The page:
Saudi Arabia orders walls in shops to divide male, female coworkers
From now on, stores must erect barriers not shorter than 1.6 meters to separate male and female employees. Retailers have 30 days to install the walls, or risk sanctions.
The legislation was issued by Labour Minister Adel Faqih, with the help of Abdullatif al-Sheikh, the head of the Commission for the Promotion of Virtue and Prevention of Vice, commonly known as 'Mutawa' and the religious police, according to local press.
Essentially, women in Saudi Arabia can work either in all-women factories or in lingerie and cosmetics shops. The latter has been allowed since June 2011, when the Saudi leadership issued an order for lingerie and cosmetics shops to replace their male staffers, most of whom were Asian, with Saudi women.
As a result of the legislation, authorities announced that 44,000 jobs were created for Saudi women, for whom the unemployment rate currently stands at 36 percent, according to the Central Department of Statistics and Information. Saudi women account for only 7 percent of citizens employed by private companies.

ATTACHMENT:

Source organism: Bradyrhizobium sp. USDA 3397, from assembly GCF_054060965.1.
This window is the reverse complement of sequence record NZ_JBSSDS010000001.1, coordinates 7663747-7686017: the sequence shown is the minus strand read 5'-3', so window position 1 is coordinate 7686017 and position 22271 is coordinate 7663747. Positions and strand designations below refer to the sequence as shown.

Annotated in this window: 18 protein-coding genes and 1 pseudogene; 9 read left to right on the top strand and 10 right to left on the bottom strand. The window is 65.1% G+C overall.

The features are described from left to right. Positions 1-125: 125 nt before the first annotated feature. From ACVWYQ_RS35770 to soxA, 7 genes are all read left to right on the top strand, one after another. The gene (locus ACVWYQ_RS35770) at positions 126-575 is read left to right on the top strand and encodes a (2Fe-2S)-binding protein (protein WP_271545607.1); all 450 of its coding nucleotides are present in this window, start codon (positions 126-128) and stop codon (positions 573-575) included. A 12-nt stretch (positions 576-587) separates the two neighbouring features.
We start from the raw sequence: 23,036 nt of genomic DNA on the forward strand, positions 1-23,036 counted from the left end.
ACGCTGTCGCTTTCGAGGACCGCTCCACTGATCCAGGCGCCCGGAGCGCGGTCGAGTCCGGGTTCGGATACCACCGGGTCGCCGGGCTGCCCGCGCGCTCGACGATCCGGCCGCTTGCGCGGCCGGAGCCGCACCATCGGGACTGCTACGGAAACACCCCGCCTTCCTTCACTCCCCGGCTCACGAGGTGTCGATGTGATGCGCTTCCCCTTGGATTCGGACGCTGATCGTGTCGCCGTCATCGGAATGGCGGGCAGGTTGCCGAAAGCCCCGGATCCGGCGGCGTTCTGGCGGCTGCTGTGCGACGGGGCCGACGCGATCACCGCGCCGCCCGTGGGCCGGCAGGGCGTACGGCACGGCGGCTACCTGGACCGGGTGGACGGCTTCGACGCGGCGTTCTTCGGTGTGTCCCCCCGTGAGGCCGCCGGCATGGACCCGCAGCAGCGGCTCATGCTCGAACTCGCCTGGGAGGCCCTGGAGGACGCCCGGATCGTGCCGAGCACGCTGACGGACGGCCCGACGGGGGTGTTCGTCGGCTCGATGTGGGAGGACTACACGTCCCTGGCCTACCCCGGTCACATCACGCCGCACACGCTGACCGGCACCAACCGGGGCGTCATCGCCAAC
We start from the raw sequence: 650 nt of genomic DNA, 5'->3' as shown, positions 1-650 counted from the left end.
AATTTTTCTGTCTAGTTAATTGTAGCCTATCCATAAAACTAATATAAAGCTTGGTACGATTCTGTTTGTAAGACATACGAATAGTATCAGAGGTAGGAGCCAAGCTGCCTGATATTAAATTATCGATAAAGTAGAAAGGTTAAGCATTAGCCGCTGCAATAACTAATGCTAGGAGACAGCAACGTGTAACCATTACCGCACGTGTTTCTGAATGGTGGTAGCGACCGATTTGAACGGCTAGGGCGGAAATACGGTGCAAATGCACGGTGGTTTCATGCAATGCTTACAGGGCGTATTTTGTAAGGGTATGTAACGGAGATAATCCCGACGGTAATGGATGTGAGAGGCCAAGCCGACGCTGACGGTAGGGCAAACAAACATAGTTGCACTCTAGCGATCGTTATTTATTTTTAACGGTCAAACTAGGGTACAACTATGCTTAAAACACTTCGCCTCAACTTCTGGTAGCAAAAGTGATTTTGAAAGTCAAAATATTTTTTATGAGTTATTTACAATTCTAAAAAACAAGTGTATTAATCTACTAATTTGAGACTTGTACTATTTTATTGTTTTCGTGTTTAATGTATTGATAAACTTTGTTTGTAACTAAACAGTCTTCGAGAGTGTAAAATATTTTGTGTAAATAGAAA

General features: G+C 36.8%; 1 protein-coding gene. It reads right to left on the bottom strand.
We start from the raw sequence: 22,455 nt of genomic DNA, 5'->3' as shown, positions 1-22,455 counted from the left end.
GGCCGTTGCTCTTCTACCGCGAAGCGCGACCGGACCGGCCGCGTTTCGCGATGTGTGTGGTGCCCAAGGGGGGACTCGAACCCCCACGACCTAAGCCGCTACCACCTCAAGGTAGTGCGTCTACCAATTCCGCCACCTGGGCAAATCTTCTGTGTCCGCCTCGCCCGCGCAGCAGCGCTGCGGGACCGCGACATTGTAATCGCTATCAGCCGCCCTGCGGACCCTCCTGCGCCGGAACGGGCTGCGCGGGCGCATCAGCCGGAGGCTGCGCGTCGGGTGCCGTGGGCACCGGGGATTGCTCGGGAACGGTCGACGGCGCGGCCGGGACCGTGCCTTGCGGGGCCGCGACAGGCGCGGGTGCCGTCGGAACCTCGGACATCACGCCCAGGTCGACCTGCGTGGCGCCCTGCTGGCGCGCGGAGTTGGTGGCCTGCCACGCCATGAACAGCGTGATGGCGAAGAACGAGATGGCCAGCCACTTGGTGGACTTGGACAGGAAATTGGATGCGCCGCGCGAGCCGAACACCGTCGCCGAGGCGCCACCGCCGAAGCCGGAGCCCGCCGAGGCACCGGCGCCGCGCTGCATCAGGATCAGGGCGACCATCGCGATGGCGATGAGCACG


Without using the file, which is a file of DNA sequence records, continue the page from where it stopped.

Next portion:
The move followed complaints by Saudi women who felt uncomfortable buying lingerie or cosmetics from men, AFP reported. However, the decision to replace men with women also came under heavy criticism because of poor working environments for saleswomen, and cases of harassment.
Cultural attitudes towards women in Saudi Arabia are widely controversial, with the country known for its strict observation of Sharia law. At the beginning of the year, women were allowed to participate in Shura Consultative council, with 30 appointed as counselors. However, they must use a separate entrance door.
Saudi women are generally forbidden from behavior that is common in Western cultures. The Gulf kingdom is the only country in the world that bars women from driving and voting, and they must have permission from a man to work, travel or open a bank account.